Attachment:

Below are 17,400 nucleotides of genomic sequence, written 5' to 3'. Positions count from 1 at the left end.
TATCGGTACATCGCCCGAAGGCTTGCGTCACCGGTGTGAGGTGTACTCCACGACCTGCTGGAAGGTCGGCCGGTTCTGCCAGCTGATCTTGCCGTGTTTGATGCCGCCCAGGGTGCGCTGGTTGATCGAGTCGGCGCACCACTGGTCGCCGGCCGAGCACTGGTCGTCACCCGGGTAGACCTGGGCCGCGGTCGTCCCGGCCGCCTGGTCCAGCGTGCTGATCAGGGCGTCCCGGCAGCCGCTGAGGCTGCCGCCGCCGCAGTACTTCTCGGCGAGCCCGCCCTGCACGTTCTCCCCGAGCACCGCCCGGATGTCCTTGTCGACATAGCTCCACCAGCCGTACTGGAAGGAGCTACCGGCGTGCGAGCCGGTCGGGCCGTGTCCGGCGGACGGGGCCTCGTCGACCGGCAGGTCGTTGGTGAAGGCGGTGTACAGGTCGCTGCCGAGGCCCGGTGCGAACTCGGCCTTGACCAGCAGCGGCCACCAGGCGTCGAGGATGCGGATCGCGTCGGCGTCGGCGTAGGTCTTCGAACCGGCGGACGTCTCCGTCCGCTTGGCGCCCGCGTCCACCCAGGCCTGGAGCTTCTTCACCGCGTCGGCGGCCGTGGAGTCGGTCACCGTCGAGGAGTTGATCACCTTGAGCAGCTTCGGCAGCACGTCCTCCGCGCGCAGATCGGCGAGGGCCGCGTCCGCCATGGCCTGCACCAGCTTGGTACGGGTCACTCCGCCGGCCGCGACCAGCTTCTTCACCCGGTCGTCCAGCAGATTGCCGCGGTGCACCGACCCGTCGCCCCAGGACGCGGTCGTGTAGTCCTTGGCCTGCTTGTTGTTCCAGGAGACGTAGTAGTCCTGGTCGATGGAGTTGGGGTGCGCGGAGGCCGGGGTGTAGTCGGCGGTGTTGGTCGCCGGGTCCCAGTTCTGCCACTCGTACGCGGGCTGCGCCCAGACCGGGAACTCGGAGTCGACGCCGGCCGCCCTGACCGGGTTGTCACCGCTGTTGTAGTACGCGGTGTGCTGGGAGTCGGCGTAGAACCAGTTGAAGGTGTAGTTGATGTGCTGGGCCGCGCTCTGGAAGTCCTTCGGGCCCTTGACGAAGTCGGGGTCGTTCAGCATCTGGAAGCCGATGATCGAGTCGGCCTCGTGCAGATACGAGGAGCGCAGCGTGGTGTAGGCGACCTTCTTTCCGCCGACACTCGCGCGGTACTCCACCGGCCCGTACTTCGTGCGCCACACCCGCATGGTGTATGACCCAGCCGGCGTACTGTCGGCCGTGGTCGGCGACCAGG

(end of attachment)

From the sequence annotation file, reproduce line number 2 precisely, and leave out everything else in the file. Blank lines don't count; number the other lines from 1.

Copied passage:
TATCGGTACATCGCCCGAAGGCTTGCGTCACCGGTGTGAGGTGTACTCCACGACCTGCTGGAAGGTCGGCCGGTTCTGCCAGCTGATCTTGCCGTGTTTGATGCCGCCCAGGGTGCGCTGGTTGATCGAGTCGGCGCACCACTGGTCGCCGGCCGAGCACTGGTCGTCACCCGGGTAGACCTGGGCCGCGGTCGTCCCGGCCGCCTGGTCCAGCGTGCTGATCAGGGCGTCCCGGCAGCCGCTGAGGCTGCCGCCGCCGCAGTACTTCTCGGCGAGCCCGCCCTGCACGTTCTCCCCGAGCACCGCCCGGATGTCCTTGTCGACATAGCTCCACCAGCCGTACTGGAAGGAGCTACCGGCGTGCGAGCCGGTCGGGCCGTGTCCGGCGGACGGGGCCTCGTCGACCGGCAGGTCGTTGGTGAAGGCGGTGTACAGGTCGCTGCCGAGGCCCGGTGCGAACTCGGCCTTGACCAGCAGCGGCCACCAGGCGTCGAGGATGCGGATCGCGTCGGCGTCGGCGTAGGTCTTCGAACCGGCGGACGTCTCCGTCCGCTTGGCGCCCGCGTCCACCCAGGCCTGGAGCTTCTTCACCGCGTCGGCGGCCGTGGAGTCGGTCACCGTCGAGGAGTTGATCACCTTGAGCAGCTTCGGCAGCACGTCCTCCGCGCGCAGATCGGCGAGGGCCGCGTCCGCCATGGCCTGCACCAGCTTGGTACGGGTCACTCCGCCGGCCGCGACCAGCTTCTTCACCCGGTCGTCCAGCAGATTGCCGCGGTGCACCGACCCGTCGCCCCAGGACGCGGTCGTGTAGTCCTTGGCCTGCTTGTTGTTCCAGGAGACGTAGTAGTCCTGGTCGATGGAGTTGGGGTGCGCGGAGGCCGGGGTGTAGTCGGCGGTGTTGGTCGCCGGGTCCCAGTTCTGCCACTCGTACGCGGGCTGCGCCCAGACCGGGAACTCGGAGTCGACGCCGGCCGCCCTGACCGGGTTGTCACCGCTGTTGTAGTACGCGGTGTGCTGGGAGTCGGCGTAGAACCAGTTGAAGGTGTAGTTGATGTGCTGGGCCGCGCTCTGGAAGTCCTTCGGGCCCTTGACGAAGTCGGGGTCGTTCAGCATCTGGAAGCCGATGATCGAGTCGGCCTCGTGCAGATACGAGGAGCGCAGCGTGGTGTAGGCGACCTTCTTTCCGCCGACACTCGCGCGGTACTCCACCGGCCCGTACTTCGTGCGCCACACCCGCATGGTGTATGACCCAGCCGGCGTACTGTCGGCCGTGGTCGGCGACCAGG